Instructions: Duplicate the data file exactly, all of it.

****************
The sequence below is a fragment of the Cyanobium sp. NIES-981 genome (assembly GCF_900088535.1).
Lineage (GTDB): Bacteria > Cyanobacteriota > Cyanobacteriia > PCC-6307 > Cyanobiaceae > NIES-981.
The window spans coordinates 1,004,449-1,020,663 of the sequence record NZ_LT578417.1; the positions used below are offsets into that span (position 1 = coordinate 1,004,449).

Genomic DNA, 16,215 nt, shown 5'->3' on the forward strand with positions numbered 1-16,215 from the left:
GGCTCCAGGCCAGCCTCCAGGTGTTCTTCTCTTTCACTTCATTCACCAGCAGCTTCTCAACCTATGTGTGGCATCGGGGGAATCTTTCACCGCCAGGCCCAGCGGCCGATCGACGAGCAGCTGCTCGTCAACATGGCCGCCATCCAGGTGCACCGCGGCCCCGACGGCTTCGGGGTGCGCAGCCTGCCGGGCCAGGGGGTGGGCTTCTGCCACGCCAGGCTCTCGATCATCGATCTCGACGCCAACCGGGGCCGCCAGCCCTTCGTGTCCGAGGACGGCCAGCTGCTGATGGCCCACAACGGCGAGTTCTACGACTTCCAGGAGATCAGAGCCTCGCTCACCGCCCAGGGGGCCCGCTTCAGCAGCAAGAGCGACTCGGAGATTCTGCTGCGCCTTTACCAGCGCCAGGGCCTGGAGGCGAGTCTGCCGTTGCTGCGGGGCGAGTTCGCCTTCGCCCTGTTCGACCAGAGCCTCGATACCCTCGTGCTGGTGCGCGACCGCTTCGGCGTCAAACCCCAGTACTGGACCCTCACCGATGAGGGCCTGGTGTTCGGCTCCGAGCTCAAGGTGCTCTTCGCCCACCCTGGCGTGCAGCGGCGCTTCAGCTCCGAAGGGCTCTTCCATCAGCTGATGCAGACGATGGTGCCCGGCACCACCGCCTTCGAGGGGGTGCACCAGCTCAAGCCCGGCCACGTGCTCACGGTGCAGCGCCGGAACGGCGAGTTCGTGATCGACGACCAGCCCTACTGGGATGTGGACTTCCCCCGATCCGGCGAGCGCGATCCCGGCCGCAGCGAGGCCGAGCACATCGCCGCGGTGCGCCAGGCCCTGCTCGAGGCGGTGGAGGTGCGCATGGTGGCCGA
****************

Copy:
The sequence below is a fragment of the Cyanobium sp. NIES-981 genome (assembly GCF_900088535.1).
Lineage (GTDB): Bacteria > Cyanobacteriota > Cyanobacteriia > PCC-6307 > Cyanobiaceae > NIES-981.
The window spans coordinates 1,004,449-1,020,663 of the sequence record NZ_LT578417.1; the positions used below are offsets into that span (position 1 = coordinate 1,004,449).

Genomic DNA, 16,215 nt, shown 5'->3' on the forward strand with positions numbered 1-16,215 from the left:
GGCTCCAGGCCAGCCTCCAGGTGTTCTTCTCTTTCACTTCATTCACCAGCAGCTTCTCAACCTATGTGTGGCATCGGGGGAATCTTTCACCGCCAGGCCCAGCGGCCGATCGACGAGCAGCTGCTCGTCAACATGGCCGCCATCCAGGTGCACCGCGGCCCCGACGGCTTCGGGGTGCGCAGCCTGCCGGGCCAGGGGGTGGGCTTCTGCCACGCCAGGCTCTCGATCATCGATCTCGACGCCAACCGGGGCCGCCAGCCCTTCGTGTCCGAGGACGGCCAGCTGCTGATGGCCCACAACGGCGAGTTCTACGACTTCCAGGAGATCAGAGCCTCGCTCACCGCCCAGGGGGCCCGCTTCAGCAGCAAGAGCGACTCGGAGATTCTGCTGCGCCTTTACCAGCGCCAGGGCCTGGAGGCGAGTCTGCCGTTGCTGCGGGGCGAGTTCGCCTTCGCCCTGTTCGACCAGAGCCTCGATACCCTCGTGCTGGTGCGCGACCGCTTCGGCGTCAAACCCCAGTACTGGACCCTCACCGATGAGGGCCTGGTGTTCGGCTCCGAGCTCAAGGTGCTCTTCGCCCACCCTGGCGTGCAGCGGCGCTTCAGCTCCGAAGGGCTCTTCCATCAGCTGATGCAGACGATGGTGCCCGGCACCACCGCCTTCGAGGGGGTGCACCAGCTCAAGCCCGGCCACGTGCTCACGGTGCAGCGCCGGAACGGCGAGTTCGTGATCGACGACCAGCCCTACTGGGATGTGGACTTCCCCCGATCCGGCGAGCGCGATCCCGGCCGCAGCGAGGCCGAGCACATCGCCGCGGTGCGCCAGGCCCTGCTCGAGGCGGTGGAGGTGCGCATGGTGGCCGA